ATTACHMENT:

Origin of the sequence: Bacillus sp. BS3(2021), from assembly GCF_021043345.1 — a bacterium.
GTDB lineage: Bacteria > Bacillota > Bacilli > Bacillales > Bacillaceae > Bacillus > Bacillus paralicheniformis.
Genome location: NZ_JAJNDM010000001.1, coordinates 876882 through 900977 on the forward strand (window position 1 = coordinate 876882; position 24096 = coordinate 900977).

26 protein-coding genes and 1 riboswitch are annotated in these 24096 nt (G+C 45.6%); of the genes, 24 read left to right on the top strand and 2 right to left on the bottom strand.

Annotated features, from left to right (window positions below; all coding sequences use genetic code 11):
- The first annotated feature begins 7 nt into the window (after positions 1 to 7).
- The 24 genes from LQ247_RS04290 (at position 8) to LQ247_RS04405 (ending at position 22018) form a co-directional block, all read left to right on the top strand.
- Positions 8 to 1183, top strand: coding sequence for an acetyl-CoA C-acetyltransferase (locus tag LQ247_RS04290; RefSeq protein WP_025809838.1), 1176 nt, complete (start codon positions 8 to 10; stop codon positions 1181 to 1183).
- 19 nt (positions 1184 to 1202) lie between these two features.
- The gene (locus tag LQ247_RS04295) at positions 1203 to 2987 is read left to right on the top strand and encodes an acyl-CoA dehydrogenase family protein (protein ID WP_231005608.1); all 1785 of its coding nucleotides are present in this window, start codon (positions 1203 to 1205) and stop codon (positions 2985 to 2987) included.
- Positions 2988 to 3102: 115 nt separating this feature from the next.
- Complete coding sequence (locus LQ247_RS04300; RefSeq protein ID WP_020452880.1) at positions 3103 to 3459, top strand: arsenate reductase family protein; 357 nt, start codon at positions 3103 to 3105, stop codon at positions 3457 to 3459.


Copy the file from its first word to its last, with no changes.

Origin of the sequence: Bacillus sp. BS3(2021), from assembly GCF_021043345.1 — a bacterium.
GTDB lineage: Bacteria > Bacillota > Bacilli > Bacillales > Bacillaceae > Bacillus > Bacillus paralicheniformis.
Genome location: NZ_JAJNDM010000001.1, coordinates 876882 through 900977 on the forward strand (window position 1 = coordinate 876882; position 24096 = coordinate 900977).

26 protein-coding genes and 1 riboswitch are annotated in these 24096 nt (G+C 45.6%); of the genes, 24 read left to right on the top strand and 2 right to left on the bottom strand.

Annotated features, from left to right (window positions below; all coding sequences use genetic code 11):
- The first annotated feature begins 7 nt into the window (after positions 1 to 7).
- The 24 genes from LQ247_RS04290 (at position 8) to LQ247_RS04405 (ending at position 22018) form a co-directional block, all read left to right on the top strand.
- Positions 8 to 1183, top strand: coding sequence for an acetyl-CoA C-acetyltransferase (locus tag LQ247_RS04290; RefSeq protein WP_025809838.1), 1176 nt, complete (start codon positions 8 to 10; stop codon positions 1181 to 1183).
- 19 nt (positions 1184 to 1202) lie between these two features.
- The gene (locus tag LQ247_RS04295) at positions 1203 to 2987 is read left to right on the top strand and encodes an acyl-CoA dehydrogenase family protein (protein ID WP_231005608.1); all 1785 of its coding nucleotides are present in this window, start codon (positions 1203 to 1205) and stop codon (positions 2985 to 2987) included.
- Positions 2988 to 3102: 115 nt separating this feature from the next.
- Complete coding sequence (locus LQ247_RS04300; RefSeq protein ID WP_020452880.1) at positions 3103 to 3459, top strand: arsenate reductase family protein; 357 nt, start codon at positions 3103 to 3105, stop codon at positions 3457 to 3459.